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Off the Shelf: Kindness is a noun

Last week I was browsing through a trade magazine while ordering books and ran across an article about Mister Rogers and his radical kindness. The article was written by author Matthew Cordell to introduce his recent book, “Hello, Neighbor! the kind and Caring World of Mister Rogers.”

I love Mister Rogers. My children and I grew up watching him daily on PBS. I was disappointed to find that I had not ordered Cordell’s book when it came out in May, an issue I quickly remedied by putting a copy of it in my cart to order this month.

But reading the article got me thinking about kindness. Did you know kindness is a noun? It means “the quality of being friendly, generous, and considerate.” I always think of kindness as a verb because it usually involves doing something for someone. I was struck by the fact that it is a noun, it’s a thing. It’s a thing we learn and, hopefully, practice. Here are some books from the children’s collection to help teach and remind your children to practice kindness.

For the Pete the Cat fans, Kimberly and James Dean created, “Pete the Cat’s Groovy Guide to Kindness”. In this story of the coolest cat on the planet, Pete shares some of his favorite quotes with his young readers on sharing, helping, and having a heart for others. Because kindness is cool!

In “I Walk with Vanessa: A Story About a Simple Act of Kindness” by Kerasocot, a young girl witnesses a bully making the new girl, Vanessa, feel awful. Saddened by what she sees the young girl explains the incident to friends. She then spends the evening at home coming up with a plan. To help Vanessa feel accepted and welcome they all walk to school with her the next morning and include her in all the day’s activities. This story is told without any words at all. The pictures tell the tale through actions and emotions so beautifully and clearly drawn that even the youngest reader can understand the message.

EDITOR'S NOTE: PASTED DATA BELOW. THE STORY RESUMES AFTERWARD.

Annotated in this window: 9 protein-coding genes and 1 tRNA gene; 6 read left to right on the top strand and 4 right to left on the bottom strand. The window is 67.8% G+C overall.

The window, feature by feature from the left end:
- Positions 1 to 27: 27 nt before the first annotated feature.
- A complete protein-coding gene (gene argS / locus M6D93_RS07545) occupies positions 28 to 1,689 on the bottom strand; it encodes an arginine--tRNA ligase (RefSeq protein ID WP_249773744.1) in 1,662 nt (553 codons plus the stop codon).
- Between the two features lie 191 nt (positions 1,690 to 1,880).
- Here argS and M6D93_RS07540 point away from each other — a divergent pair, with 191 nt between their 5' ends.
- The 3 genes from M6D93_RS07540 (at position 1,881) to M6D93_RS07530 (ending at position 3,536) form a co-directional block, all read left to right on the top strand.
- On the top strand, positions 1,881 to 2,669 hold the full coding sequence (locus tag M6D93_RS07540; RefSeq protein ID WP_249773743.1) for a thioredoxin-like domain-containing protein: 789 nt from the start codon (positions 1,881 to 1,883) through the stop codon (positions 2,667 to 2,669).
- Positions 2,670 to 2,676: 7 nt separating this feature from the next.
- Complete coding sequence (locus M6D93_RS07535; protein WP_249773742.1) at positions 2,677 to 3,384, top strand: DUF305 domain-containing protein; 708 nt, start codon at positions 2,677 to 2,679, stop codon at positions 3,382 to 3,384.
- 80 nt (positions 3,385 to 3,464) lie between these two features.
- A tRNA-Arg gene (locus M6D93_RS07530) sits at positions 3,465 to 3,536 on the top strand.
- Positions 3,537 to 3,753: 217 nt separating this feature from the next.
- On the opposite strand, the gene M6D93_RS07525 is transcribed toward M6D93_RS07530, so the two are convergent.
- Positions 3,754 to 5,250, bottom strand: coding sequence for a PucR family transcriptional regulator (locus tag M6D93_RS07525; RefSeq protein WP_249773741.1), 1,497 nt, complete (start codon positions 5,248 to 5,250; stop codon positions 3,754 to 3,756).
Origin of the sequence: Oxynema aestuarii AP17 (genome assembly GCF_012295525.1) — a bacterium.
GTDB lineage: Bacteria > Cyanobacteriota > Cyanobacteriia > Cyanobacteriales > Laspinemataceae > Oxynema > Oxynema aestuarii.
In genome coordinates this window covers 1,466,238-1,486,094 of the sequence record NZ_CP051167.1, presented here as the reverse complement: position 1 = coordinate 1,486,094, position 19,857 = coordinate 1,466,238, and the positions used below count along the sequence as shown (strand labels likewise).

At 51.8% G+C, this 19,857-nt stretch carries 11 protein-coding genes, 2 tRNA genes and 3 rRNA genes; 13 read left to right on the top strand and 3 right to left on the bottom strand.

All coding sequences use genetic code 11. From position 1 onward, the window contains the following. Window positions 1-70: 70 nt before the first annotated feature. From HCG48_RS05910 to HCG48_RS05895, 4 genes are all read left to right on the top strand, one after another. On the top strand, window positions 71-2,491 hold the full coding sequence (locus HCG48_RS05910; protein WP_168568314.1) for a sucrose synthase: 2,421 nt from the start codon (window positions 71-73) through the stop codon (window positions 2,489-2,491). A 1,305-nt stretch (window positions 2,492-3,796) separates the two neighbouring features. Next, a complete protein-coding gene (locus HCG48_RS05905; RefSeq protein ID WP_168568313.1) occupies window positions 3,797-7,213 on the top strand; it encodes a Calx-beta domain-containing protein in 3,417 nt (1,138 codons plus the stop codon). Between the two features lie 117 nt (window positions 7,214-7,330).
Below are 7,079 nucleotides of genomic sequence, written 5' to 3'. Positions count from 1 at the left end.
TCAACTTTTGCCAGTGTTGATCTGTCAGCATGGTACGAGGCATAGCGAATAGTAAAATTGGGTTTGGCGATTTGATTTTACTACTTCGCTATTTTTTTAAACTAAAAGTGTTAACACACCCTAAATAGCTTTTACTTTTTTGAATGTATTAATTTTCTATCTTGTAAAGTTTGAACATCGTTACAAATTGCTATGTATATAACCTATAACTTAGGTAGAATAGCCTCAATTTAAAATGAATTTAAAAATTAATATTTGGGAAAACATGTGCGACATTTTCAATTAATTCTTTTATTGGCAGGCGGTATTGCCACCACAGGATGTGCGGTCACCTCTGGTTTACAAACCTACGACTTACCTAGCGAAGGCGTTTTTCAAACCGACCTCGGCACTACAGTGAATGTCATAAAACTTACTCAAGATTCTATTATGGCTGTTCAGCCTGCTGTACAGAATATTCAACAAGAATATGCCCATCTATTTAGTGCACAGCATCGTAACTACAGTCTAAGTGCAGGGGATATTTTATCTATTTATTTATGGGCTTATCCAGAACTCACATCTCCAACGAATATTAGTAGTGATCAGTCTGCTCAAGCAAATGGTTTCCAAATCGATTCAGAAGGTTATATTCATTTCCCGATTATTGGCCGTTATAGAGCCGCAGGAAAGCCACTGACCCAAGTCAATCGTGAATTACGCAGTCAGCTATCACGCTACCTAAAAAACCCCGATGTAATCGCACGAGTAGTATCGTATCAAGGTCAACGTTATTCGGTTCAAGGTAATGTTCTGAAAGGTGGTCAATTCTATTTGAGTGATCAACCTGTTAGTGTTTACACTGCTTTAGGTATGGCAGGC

“Finding Kindness” by Deborah Underwood is a lovely story that celebrates kindness through a community effort to make it a daily practice. Whether it’s soup for the sick or an ice cream cone for one who’s taken a tumble, the concept is normal every day acts of kindness. The simple prose and charming graphics make this a wonderful teaching tool for everyone.

One of my favorite stories about kindness is “Superbuns!” by Diane Kredensor. Believe it or not, Buns is a superhero with the incredible power to be kind to everyone. Of course her older sister, Blossom, refuses to acknowledge that being kind is a super power. Blossom should know. She knows everything. Until the day that her own super kind powers evolve!

I wasn’t really looking for anything other than picture books, but a junior fiction called “Captain Superlative” by J.S. Puller came up in my search. Seventh grader, Janey Silverman, is trying to stay well in the background at Deerwood Park Middle School. And her plan of being just “plain Jane” works until she encounters a mysterious student who comes running into the middle of a bullying incident. Red mask, blue wig, silver swimsuit, torn tights, high tops and a cape…who but Captain Superlative would wear an outfit like that in Deerwood Park? And why is Janey drawn to everything Captain Superlative does? Do random acts of kindness make you a superhero? As Janey befriends Captain Superlative the answers become clearer, but they may not be the answers Janey wants to hear. The author does a wonderful job of reminding us of what kindness looks like as we get older and our world view grows.

For more suggested reading on kindness, or any subject, give us a call. Better yet, stop in and see us. We are here to help!

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